accompanied by a startling beep. It means that Joe wants to talk to you, but unless you take explicit action you won’t be able to talk back. To respond, type the command
This establishes a two-way communication path. Now whatever Joe types on his terminal will appear on yours and vice versa. The path is slow, rather like talking to the moon. (If you are in the middle of something, you have to get to a state where you can type a command. Normally, whatever program you are running has to terminate or be terminated. If you’re editing, you can escape temporarily from the editor — read the editor tutorial.)
A protocol is needed to keep what you type from getting garbled up with what Joe types. Typically it’s like this:
Joe types write smith and waits. Smith types write joe and waits. Joe now types his message (as many lines as he likes). When he’s ready for a reply, he signals it by typing (o), which stands for ”over”. Now Smith types a reply, also terminated by (o). This cycle repeats until someone gets tired; he then signals his intent to quit with (oo), for ”over
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and out”. To terminate the conversation, each side must type a ”control-d” character alone on a line. (”Delete” also works.) When the other person types his ”control-d”, you will get the message EOF on your terminal.
If you write to someone who isn’t logged in, or who doesn’t want to be disturbed, you’ll be told. If the target is logged in but doesn’t answer after a decent interval, simply type ”control-d”.
The UNIX Programmer’s Manual is typically kept on-line. If you get stuck on something, and can’t ﬁnd an expert to assist you, you can print on your terminal some manual section that might help. This is also useful for getting the most up-to-date information on a command. To print a manual section, type ”man command-name”. Thus to read up on the who command, type
and, of course,
tells all about the man command.
Computer Aided Instruction
Your UNIX system may have available a program called learn, which provides computer aided instruction on the ﬁle system and basic commands, the editor, document preparation, and even C programming. Try typing the command
If learn exists on your system, it will tell you what to do from there.
II. DAY-TO-DAY USE
Creating Files — The Editor
If you have to type a paper or a letter or a program, how do you get the information stored in the machine? Most of these tasks are done with the UNIX ”text editor” ed. Since ed is thoroughly documented in ed(1) and explained in A Tutorial Introduction to the UNIX Text Editor, we won’t spend any time here describing how to use it. All we want it for right now is to make some ﬁles. (A ﬁle is just a collection of information stored in the machine, a simplistic but adequate deﬁnition.)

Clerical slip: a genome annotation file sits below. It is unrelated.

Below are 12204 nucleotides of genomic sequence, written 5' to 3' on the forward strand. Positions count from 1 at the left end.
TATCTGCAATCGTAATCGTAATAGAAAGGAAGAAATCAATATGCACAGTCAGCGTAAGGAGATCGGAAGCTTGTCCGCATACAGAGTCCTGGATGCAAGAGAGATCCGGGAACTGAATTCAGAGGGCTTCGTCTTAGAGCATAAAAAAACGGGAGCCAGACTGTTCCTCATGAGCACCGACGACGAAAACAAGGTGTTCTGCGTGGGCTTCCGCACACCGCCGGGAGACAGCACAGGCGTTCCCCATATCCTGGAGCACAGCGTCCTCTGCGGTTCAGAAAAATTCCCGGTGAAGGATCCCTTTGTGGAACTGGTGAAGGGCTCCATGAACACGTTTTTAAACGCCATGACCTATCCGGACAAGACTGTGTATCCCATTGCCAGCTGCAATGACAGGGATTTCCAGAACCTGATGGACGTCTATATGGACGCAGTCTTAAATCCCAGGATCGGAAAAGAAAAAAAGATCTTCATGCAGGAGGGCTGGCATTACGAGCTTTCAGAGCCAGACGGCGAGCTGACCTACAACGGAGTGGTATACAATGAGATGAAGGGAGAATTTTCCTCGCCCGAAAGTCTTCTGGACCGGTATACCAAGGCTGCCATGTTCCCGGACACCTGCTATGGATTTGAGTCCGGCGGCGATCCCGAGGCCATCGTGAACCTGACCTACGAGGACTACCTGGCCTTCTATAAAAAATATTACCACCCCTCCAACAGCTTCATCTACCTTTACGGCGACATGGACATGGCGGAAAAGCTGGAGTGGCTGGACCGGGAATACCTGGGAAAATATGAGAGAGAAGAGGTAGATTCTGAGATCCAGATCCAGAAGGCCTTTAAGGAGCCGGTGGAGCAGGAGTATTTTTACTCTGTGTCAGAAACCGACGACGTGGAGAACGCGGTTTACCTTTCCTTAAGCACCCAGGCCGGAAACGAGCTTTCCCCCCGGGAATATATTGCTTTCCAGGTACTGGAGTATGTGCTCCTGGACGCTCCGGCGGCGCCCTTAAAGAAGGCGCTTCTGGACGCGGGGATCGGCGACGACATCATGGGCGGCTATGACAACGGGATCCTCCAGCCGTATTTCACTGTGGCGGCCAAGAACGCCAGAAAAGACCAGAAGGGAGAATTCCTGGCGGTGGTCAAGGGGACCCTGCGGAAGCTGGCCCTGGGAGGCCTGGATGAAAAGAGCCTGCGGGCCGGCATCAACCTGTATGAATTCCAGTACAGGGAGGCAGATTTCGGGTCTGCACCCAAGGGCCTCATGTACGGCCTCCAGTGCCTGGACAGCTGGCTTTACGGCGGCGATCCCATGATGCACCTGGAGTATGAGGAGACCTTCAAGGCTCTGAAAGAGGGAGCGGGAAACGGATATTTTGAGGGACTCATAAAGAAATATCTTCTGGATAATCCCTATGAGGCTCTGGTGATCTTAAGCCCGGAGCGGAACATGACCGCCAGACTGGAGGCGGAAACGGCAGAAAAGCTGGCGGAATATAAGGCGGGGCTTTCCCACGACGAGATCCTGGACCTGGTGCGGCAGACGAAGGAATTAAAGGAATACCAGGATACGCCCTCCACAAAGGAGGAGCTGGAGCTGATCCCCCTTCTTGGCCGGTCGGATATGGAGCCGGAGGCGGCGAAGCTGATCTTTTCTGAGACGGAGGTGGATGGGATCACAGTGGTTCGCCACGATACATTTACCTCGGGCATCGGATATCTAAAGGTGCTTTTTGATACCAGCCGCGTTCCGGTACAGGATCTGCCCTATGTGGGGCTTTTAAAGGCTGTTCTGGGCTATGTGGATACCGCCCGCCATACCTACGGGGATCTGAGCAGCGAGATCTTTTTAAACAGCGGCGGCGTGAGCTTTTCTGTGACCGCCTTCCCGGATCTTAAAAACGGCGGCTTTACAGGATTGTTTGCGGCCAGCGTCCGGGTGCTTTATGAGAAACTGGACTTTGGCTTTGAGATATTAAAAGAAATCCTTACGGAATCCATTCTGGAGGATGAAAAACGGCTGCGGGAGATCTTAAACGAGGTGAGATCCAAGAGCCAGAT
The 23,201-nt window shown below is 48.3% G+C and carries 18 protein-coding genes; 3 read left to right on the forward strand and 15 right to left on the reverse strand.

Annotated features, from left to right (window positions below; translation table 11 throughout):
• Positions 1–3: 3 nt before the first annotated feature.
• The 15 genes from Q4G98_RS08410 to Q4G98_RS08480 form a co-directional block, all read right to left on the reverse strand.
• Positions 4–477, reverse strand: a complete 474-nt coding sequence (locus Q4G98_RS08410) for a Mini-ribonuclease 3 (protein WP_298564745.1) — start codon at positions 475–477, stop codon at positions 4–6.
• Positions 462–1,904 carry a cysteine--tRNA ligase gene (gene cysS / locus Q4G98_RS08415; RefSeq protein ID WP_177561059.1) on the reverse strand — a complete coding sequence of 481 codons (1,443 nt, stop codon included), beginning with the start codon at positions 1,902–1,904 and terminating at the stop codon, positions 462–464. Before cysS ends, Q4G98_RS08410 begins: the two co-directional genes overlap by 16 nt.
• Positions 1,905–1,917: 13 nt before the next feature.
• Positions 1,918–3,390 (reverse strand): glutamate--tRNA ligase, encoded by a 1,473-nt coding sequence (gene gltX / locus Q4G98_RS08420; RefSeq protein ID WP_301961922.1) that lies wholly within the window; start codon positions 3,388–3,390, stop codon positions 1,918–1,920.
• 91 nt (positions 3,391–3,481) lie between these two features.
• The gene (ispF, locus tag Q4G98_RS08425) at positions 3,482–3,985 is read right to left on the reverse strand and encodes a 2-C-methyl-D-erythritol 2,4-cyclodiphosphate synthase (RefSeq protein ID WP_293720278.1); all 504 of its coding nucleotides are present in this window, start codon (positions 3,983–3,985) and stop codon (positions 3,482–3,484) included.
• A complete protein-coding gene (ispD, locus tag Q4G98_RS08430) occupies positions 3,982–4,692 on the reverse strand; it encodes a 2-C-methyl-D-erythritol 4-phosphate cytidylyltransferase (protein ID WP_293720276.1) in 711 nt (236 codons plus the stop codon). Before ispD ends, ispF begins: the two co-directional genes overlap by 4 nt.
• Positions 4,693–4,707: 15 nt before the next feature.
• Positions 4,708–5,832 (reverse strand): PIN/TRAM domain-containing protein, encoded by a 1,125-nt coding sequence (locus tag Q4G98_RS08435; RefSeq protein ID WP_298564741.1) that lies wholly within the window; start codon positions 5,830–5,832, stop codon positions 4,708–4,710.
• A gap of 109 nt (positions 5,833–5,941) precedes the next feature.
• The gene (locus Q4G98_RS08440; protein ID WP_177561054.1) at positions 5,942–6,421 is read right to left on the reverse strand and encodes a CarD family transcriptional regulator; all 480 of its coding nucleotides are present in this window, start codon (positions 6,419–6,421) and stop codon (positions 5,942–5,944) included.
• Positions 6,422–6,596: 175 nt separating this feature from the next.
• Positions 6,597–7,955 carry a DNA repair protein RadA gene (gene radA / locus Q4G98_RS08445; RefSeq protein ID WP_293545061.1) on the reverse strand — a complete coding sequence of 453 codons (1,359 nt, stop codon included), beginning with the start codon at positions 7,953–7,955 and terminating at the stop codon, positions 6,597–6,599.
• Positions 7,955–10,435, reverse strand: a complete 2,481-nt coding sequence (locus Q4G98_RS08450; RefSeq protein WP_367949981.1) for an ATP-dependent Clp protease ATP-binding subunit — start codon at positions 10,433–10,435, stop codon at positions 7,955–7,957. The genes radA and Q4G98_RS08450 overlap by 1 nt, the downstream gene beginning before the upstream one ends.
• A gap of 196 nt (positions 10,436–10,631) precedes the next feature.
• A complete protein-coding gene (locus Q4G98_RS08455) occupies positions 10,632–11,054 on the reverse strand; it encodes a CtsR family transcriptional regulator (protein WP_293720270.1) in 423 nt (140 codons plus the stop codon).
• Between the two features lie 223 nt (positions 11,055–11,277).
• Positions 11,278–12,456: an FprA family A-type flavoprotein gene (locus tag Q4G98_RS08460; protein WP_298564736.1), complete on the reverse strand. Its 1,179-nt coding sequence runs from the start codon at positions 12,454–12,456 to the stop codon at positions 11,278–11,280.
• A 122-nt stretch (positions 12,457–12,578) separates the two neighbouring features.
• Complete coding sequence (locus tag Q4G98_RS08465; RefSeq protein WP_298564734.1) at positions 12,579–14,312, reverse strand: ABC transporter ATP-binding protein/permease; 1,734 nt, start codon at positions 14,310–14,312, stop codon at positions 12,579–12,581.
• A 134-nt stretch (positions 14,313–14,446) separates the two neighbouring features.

To create a ﬁle called junk with some text in it, do the following:
ed junk (invokes the text editor) a (command to ”ed”, to add text) now type in whatever text you want …
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. (signals the end of adding text)
The ”.” that signals the end of adding text must be at the beginning of a line by itself. Don’t forget it, for until it is typed, no other ed commands will be recognized — everything you type will be treated as text to be added.
At this point you can do various editing operations on the text you typed in, such as correcting spelling mistakes, rearranging paragraphs and the like. Finally, you must write the information you have typed into a ﬁle with the editor command w:
ed will respond with the number of characters it wrote into the ﬁle junk.
Until the w command, nothing is stored permanently, so if you hang up and go home the information is lost.** But after w the information is there permanently; you can re-access it any time by typing
Type a q command to quit the editor. (If you try to quit without writing, ed will print a ? to remind you. A second q gets you out regardless.)
Now create a second ﬁle called temp in the same manner. You should now have two ﬁles, junk and temp.
What ﬁles are out there?
The ls (for ”list”) command lists the names (not contents) of any of the ﬁles that UNIX knows about. If you type
the response will be
which are indeed the two ﬁles just created. The names are sorted into alphabetical order automatically, but other variations are possible. For example, the command
causes the ﬁles to be listed in the order in which they were last changed, most recent ﬁrst. The -l option gives a ”long” listing:
will produce something like
-rw-rw-rw- 1 bwk 41 Jul 22 2:56 junk
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-rw-rw-rw- 1 bwk 78 Jul 22 2:57 temp
The date and time are of the last change to the ﬁle. The 41 and 78 are the number of characters (which should agree with the numbers you got from ed). bwk is the owner of the ﬁle, that is, the person who created it. The -rw-rw-rw- tells who has permission to read and write the ﬁle, in this case everyone.
Options can be combined: ls -lt gives the same thing as ls -l, but sorted into time order. You can also name the ﬁles you’re interested in, and ls will list the information about them only. More details can be found in ls(1).